years ago. You wanna do good right now and that's always a big challenge
to do your best every day. I face every day like this could be the
last concert, but then when you're totally exhausted, totally you
know. like tired and beaten and the body is like oh, you know, and
you know the next day is coming in a couple of hours, it's sometimes
rough, but it's okay. I mean, sometimes when I see all the photos
and special fans have their record collections and they bring old
photos (now excited). My first tour was actually with Judas Priest
in Europe and then we hopped on the W.A.S.P. tour and then on the
Dio tour in '87 and when I see photos or old tickets, that's wow.
Was that me thirty years ago? Wow, that's something. That's sometimes
But yes, there are times I think about it,
but it always motivates me to do every day my best. Sometimes you
know, when everybody were going crazy on metal and then in the nineties
it was so tough, when Guns was big. Some bands weren't given any support
by the industry. I think the fans were still there, but the industry
suddenly dropped bands, so it was hard to hang in there. I know the
best and the worst times of metal and I wanna concentrate on the positive
things (whispers). Actually we always had enough fans in the nineties
just to go and play. Not everywhere, because the records weren't released
world wide anymore.
For example, in America it was totally dead. It was only grunge. I
did pretty much all the records in America and I was so happy when
something was done and finished, and then I went to the record company
and said the new record is done and they were all excited and said;
that's great, let's hear it and they said it doesn't sound grunge.
I said; no, what do you mean? They told me this is the grunge times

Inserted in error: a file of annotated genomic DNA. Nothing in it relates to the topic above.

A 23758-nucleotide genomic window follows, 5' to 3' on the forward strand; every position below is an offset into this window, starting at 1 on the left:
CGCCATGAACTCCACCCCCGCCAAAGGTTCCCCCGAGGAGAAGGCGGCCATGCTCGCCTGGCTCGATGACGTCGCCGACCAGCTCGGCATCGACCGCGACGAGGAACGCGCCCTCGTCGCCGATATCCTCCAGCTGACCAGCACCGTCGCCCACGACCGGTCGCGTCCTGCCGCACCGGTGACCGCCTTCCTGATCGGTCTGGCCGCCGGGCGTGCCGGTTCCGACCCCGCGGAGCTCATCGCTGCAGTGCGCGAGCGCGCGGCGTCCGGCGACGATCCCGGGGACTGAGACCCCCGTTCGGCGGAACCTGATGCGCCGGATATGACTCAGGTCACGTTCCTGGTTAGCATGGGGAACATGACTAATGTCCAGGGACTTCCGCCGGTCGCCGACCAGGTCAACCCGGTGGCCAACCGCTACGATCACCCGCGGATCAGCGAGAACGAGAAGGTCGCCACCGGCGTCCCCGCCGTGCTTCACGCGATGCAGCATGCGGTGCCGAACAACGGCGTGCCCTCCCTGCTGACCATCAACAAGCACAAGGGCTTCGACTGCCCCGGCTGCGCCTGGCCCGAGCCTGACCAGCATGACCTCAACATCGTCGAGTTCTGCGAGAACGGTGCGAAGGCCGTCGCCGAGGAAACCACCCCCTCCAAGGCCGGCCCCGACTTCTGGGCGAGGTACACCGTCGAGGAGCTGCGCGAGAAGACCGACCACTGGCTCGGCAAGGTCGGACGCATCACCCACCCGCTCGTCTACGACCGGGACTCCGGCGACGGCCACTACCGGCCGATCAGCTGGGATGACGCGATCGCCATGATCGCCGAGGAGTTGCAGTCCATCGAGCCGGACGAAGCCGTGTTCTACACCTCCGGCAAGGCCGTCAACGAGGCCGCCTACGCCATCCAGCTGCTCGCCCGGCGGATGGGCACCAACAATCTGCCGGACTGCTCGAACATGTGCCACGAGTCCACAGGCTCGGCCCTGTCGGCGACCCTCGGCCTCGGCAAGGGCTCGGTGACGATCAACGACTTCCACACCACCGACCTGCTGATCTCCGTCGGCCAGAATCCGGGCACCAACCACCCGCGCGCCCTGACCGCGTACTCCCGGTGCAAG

and I said I didn't feel it and that's not my thing. I could never
do that and I can't even listen to it, so it was record after record
like that. But then in 1999, I felt metal is slowly, but truly coming
back and then in 2000 we did a long tour with Ronnie James Dio in
America and there we became really good friends. In '87, we toured
together for the first time, but I couldn't speak English that well.
Our conversations were very limited. Then it was in 2000 and he was
very, very funny. He definitely could crack the best jokes.
Tobbe: So where do you see yourself in ten
Doro: (thinking) I hope I will have done (whispers
in excitement) many more records that hopefully mean something to
the fans. More great songs, more great collaborations. At the moment
I'm just in the middle of writing music for the movie Anuk - The Path
Of The Warrior part 2. I just filmed it. We filmed the first part
in 2007 and I did all the music together with the guy who's doing
the movie, Luke Gasser. So now we're just in the middle of doing the
second part and it's always a big challenge to do nice music for movies.
Usually it's without words, maybe just in the end of the movie, but
that's nice and it will come out next year and then we're ready to
celebrate the thirty year anniversary. Maybe I wanna do another record,
maybe with an orchestra or an unplugged thing. Something special and
then playing all the nice ruins and castles, something magical and
mystical. But basically just doing more records, more shows, touring